Her lips, kind of chapped, moved a little more slowly than usual. But the mixture of swearing and profanity tangoing with declarations of Gods grace, her signature conversation, were easier to discern. The decay in a prominent upper tooth was a focal point that stole your stare away from her eyes. (How dare she have those insanely gorgeous lashes that seemed longer than her almost Halle Berrie hairdo anyway?)
Each of us fumbled for a tube of lip balm in the depths of backpacks and leanly organized cosmetic purses. We each chattered about how we have a ton of them that we’ve picked up at fairs and promotions. “Has anyone actually bought one?” Such was our conversation. I came up first, popped the cap and mused aloud that there was a smear of lipstick on the surface of the petroleum cylinder. The torrid red was from some recent and rare foray into me getting all dolled up and lip balm was the last touch.
She was going home after a couple of weeks away and boldly asked each of us to cook something and take it to her. We couldn’t write down her address fast enough. Well, that was after fumbling in the depths of the same backpacks for a pen and paper. And then we fumbled with thoughts on dishes to take and dates to take them on.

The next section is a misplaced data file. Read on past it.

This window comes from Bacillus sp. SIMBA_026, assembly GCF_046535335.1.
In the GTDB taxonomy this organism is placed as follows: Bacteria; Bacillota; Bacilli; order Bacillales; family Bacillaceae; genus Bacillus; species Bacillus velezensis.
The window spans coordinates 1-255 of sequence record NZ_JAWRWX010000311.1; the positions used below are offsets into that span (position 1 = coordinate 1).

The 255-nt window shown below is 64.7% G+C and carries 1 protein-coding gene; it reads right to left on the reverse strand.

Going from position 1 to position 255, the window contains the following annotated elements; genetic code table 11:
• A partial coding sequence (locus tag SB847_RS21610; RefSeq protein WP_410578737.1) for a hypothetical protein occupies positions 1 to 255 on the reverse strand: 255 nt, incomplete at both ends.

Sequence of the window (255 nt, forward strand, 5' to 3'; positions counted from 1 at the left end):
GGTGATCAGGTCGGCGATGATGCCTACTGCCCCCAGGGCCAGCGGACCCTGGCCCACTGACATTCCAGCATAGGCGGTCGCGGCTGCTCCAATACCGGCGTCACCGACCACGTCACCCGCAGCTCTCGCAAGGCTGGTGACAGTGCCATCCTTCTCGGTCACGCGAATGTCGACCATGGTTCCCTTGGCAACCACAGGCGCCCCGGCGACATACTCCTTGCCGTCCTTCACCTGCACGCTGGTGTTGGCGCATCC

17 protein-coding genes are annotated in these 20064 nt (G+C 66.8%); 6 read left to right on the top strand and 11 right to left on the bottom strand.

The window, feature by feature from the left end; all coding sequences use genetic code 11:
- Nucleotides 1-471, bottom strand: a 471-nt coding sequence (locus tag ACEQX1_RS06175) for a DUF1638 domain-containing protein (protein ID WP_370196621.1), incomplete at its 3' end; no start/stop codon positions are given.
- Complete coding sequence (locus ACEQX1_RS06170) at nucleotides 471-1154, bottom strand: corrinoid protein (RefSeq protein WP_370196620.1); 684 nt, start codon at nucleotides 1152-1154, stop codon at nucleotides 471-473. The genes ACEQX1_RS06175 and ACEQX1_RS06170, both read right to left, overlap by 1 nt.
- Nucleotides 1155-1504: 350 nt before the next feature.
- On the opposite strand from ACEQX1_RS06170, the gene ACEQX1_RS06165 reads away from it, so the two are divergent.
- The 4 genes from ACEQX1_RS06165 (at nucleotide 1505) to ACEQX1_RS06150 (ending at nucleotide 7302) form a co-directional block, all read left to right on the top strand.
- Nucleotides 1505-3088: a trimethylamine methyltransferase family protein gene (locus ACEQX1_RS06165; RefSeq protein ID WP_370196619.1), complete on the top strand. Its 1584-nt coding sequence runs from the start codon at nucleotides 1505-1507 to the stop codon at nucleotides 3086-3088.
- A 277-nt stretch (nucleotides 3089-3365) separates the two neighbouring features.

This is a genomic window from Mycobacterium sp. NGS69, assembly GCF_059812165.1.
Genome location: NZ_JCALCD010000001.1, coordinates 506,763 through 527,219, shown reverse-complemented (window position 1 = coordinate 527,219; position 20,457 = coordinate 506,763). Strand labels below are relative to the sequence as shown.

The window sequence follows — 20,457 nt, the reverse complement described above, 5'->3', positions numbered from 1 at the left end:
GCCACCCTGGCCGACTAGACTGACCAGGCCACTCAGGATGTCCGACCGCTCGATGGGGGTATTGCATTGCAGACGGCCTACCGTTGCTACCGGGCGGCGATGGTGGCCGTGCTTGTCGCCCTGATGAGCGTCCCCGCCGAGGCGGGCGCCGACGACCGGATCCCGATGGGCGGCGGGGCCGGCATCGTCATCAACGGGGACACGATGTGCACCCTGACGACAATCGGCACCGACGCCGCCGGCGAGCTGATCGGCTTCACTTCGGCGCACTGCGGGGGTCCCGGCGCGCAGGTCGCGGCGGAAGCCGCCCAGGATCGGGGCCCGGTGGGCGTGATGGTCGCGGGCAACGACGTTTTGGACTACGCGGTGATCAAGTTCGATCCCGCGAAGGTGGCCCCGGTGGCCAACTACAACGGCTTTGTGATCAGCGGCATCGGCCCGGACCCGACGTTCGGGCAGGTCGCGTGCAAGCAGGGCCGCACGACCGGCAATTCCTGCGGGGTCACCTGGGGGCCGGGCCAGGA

“Ok, I gotta run,“I said, “’spose to be home ten minutes ago… um, you can keep that chapstick, B, it’s got your cooties now!”
“No, bitch. Lean over here and give me a kiss! Right here on the lips and tell me if this shit works.” Her eyes were wonderfully devilish.
And I kissed her – twice. “It works. Those rough lips are nice and smooth now.” Everyone howled and the laughter was … good.
None of us cooked or delivered any food. She was in a coma three days later. Hospice care is with her now. The nasty rat poison chemotherapy that was meant to stop the spread of her breast cancer wasn’t successful. I’m not sure when I’ll see her again but I think the lip balm might be my last touch.